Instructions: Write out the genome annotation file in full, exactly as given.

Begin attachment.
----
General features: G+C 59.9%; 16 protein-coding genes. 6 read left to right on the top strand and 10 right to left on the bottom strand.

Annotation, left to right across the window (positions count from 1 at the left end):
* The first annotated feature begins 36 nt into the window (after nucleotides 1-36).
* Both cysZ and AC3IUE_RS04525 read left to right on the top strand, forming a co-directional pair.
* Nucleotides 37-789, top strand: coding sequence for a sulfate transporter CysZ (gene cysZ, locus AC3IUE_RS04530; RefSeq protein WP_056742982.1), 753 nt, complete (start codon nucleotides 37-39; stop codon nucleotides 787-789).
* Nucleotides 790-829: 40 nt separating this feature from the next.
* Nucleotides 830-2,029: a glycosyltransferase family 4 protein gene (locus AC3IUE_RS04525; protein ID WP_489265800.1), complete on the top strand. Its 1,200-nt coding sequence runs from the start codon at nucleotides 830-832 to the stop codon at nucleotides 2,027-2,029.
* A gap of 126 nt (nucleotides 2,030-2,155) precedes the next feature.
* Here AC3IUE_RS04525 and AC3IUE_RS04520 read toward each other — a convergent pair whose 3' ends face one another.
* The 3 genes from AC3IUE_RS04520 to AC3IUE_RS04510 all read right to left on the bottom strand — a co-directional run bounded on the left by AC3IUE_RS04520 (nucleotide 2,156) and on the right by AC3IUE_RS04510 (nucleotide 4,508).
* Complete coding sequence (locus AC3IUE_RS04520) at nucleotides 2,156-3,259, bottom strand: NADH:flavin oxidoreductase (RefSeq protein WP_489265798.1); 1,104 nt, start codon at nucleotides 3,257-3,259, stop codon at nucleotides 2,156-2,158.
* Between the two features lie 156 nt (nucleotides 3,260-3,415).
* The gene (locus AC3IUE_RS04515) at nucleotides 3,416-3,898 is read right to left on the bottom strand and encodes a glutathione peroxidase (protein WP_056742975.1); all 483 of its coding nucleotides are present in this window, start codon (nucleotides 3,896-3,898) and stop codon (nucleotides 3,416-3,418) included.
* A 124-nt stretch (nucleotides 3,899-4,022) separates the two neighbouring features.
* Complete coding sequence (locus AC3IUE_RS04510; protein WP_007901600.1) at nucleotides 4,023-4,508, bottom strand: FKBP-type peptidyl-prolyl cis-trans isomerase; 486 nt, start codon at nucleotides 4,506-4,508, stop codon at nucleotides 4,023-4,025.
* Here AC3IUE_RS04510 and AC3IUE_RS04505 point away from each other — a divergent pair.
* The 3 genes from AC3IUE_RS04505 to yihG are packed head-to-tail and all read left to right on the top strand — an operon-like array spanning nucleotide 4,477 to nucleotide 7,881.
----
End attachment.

General features: G+C 59.9%; 16 protein-coding genes. 6 read left to right on the top strand and 10 right to left on the bottom strand.

Annotation, left to right across the window (positions count from 1 at the left end):
* The first annotated feature begins 36 nt into the window (after nucleotides 1-36).
* Both cysZ and AC3IUE_RS04525 read left to right on the top strand, forming a co-directional pair.
* Nucleotides 37-789, top strand: coding sequence for a sulfate transporter CysZ (gene cysZ, locus AC3IUE_RS04530; RefSeq protein WP_056742982.1), 753 nt, complete (start codon nucleotides 37-39; stop codon nucleotides 787-789).
* Nucleotides 790-829: 40 nt separating this feature from the next.
* Nucleotides 830-2,029: a glycosyltransferase family 4 protein gene (locus AC3IUE_RS04525; protein ID WP_489265800.1), complete on the top strand. Its 1,200-nt coding sequence runs from the start codon at nucleotides 830-832 to the stop codon at nucleotides 2,027-2,029.
* A gap of 126 nt (nucleotides 2,030-2,155) precedes the next feature.
* Here AC3IUE_RS04525 and AC3IUE_RS04520 read toward each other — a convergent pair whose 3' ends face one another.
* The 3 genes from AC3IUE_RS04520 to AC3IUE_RS04510 all read right to left on the bottom strand — a co-directional run bounded on the left by AC3IUE_RS04520 (nucleotide 2,156) and on the right by AC3IUE_RS04510 (nucleotide 4,508).
* Complete coding sequence (locus AC3IUE_RS04520) at nucleotides 2,156-3,259, bottom strand: NADH:flavin oxidoreductase (RefSeq protein WP_489265798.1); 1,104 nt, start codon at nucleotides 3,257-3,259, stop codon at nucleotides 2,156-2,158.
* Between the two features lie 156 nt (nucleotides 3,260-3,415).
* The gene (locus AC3IUE_RS04515) at nucleotides 3,416-3,898 is read right to left on the bottom strand and encodes a glutathione peroxidase (protein WP_056742975.1); all 483 of its coding nucleotides are present in this window, start codon (nucleotides 3,896-3,898) and stop codon (nucleotides 3,416-3,418) included.
* A 124-nt stretch (nucleotides 3,899-4,022) separates the two neighbouring features.
* Complete coding sequence (locus AC3IUE_RS04510; protein WP_007901600.1) at nucleotides 4,023-4,508, bottom strand: FKBP-type peptidyl-prolyl cis-trans isomerase; 486 nt, start codon at nucleotides 4,506-4,508, stop codon at nucleotides 4,023-4,025.
* Here AC3IUE_RS04510 and AC3IUE_RS04505 point away from each other — a divergent pair.
* The 3 genes from AC3IUE_RS04505 to yihG are packed head-to-tail and all read left to right on the top strand — an operon-like array spanning nucleotide 4,477 to nucleotide 7,881.